County Map: Clicking on a county returns the records for the species in that county.
Flight Dates:
 High Mountains (HM) ≥ 4,000 ft.
 Low Mountains (LM) < 4,000 ft.
 Piedmont (Pd)
 Coastal Plain (CP)

Click on graph to enlarge
Flight Comments: Adults are present throughout the year in the Coastal Plain without any obvious peaks in activity. Records from the Piedmont appear to follow a similar pattern, but there are too few to be sure.
Habitats and Life History
Habitats: Occurs most abundantly on barrier islands in association with Southern Red Cedar. Records are sparser in the Piedmont, where it occurs in dry woodlands, glades, and forest edges in association with Eastern Red Cedar. Only a few records come from sites where Atlantic White Cedar is the only native cedar.
Larval Host Plants: Stenophagous, feeding on cedars (Wagner et al., 2001; Wagner, 2005; Ferguson, 2008). In North Carolina, most of our records come from sites with either Eastern Red Cedar (Juniperus virginiana var. virginiana) or Southern Red Cedar (J. f. var. salicicola); only a very few records come from areas where only Atlantic White Cedar (Chamaecyparis thyoides) occurs.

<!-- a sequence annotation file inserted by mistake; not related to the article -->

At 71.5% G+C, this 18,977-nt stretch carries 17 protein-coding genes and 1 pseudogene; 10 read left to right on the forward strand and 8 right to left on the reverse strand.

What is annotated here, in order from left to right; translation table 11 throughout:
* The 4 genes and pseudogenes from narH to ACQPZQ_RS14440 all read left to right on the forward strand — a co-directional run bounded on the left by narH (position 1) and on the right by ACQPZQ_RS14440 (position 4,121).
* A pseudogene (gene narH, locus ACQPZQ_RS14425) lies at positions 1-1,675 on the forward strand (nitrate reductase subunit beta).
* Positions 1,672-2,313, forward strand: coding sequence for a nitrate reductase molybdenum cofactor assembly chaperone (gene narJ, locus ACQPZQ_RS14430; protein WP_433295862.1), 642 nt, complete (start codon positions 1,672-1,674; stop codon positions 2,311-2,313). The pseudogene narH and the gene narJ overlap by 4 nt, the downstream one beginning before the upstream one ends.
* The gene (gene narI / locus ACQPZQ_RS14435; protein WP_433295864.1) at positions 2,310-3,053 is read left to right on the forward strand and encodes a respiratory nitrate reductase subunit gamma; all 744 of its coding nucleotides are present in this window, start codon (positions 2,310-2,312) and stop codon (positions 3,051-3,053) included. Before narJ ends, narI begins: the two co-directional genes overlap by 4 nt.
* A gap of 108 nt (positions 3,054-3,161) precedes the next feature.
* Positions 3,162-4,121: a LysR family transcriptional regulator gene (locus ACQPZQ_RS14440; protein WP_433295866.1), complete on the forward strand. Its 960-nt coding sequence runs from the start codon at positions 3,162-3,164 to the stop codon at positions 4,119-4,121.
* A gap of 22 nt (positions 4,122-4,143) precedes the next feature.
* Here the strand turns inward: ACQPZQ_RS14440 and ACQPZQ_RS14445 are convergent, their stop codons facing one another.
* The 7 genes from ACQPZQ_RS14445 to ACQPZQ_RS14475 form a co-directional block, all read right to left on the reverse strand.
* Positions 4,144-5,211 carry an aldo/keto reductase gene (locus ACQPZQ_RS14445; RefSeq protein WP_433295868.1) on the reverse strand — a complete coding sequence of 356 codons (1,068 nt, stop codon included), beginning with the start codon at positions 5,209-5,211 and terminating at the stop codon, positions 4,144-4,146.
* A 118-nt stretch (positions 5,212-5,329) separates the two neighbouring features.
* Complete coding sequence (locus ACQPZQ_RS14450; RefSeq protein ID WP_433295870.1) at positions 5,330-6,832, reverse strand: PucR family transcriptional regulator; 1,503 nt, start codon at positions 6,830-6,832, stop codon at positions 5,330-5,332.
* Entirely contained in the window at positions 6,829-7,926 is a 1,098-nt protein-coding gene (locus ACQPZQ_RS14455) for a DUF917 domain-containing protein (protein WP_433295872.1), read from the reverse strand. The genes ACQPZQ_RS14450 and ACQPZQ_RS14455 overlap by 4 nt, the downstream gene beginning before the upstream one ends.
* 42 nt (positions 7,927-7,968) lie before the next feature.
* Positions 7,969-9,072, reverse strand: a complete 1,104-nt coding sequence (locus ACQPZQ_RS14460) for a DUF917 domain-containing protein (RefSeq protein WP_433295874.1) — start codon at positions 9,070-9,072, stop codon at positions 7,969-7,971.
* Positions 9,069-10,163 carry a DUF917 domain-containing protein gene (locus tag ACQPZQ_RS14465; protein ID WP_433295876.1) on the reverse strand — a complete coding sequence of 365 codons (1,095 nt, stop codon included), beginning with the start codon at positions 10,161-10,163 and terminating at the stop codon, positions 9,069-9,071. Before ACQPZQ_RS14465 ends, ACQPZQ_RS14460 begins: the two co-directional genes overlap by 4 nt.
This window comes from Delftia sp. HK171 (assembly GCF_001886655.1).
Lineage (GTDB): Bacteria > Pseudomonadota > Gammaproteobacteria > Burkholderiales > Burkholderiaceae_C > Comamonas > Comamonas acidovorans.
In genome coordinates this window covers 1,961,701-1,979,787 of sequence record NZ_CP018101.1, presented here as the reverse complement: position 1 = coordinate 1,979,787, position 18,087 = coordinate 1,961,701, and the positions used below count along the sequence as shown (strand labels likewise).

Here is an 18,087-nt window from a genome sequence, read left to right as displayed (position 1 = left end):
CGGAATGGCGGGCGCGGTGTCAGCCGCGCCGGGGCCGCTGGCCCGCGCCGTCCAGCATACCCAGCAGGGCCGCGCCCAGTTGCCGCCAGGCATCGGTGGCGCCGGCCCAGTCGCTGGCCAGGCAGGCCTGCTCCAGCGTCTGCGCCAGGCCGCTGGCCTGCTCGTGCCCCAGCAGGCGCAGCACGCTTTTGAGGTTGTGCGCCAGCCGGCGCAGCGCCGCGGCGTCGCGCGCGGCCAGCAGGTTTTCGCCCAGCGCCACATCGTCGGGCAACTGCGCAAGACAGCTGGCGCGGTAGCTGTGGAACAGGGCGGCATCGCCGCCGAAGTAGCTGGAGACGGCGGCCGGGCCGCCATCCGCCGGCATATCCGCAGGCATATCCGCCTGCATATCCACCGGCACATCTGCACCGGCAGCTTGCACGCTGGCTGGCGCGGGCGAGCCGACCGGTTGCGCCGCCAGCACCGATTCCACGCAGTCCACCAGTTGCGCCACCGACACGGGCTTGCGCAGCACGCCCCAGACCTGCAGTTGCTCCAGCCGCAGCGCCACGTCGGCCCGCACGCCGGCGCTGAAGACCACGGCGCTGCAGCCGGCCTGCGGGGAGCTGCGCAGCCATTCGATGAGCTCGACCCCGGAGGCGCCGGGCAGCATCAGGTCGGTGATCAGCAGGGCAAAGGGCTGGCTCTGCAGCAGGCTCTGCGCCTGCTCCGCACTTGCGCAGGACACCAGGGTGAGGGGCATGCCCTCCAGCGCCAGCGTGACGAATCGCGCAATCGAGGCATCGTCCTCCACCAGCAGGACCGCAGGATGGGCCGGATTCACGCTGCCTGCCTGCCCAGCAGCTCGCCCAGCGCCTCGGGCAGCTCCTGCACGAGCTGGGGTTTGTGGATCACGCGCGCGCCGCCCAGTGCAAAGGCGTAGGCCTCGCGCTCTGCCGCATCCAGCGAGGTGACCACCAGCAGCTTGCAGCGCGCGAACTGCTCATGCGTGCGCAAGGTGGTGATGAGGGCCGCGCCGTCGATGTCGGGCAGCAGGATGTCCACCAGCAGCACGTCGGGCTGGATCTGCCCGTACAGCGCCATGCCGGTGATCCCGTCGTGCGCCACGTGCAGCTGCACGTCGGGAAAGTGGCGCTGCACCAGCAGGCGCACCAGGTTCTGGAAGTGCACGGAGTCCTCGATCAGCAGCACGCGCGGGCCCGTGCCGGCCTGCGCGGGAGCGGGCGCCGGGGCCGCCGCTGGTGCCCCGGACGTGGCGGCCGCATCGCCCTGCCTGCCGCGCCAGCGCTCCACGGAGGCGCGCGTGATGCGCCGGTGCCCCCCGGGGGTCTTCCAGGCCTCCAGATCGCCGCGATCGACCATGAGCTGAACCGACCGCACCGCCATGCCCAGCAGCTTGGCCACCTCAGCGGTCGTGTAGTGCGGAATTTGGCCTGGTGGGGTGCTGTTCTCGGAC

Observation Methods: Comes well to blacklights but rarely to bait.
Wikipedia
See also Habitat Account for General Cedar Woodlands
Status in North Carolina
Natural Heritage Program Status:
Natural Heritage Program Ranks: G5 [S4S5]
State Protection: Has no legal protection, although permits are required to collect it on state parks and other public lands.
Comments: Although fairly specialized in terms of host plants, this species occurs in several kinds of cedar-containing habitats, including disturbed areas. It does not appear to be of conservation concern in North Carolina.

 Photo Gallery for Digrammia continuata - Curve-lined Angle

49 photos are available. Only the most recent 30 are shown.

Recorded by: Morgan Freese on 2021-10-22
New Hanover Co.
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Recorded by: Dean Furbish on 2021-07-29
Wake Co.
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Recorded by: R. Newman on 2021-06-07
Carteret Co.
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Recorded by: Mark Shields on 2021-05-25
Onslow Co.
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Recorded by: Mark Shields on 2021-05-13
Onslow Co.
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Recorded by: Gary Maness on 2021-05-02
Guilford Co.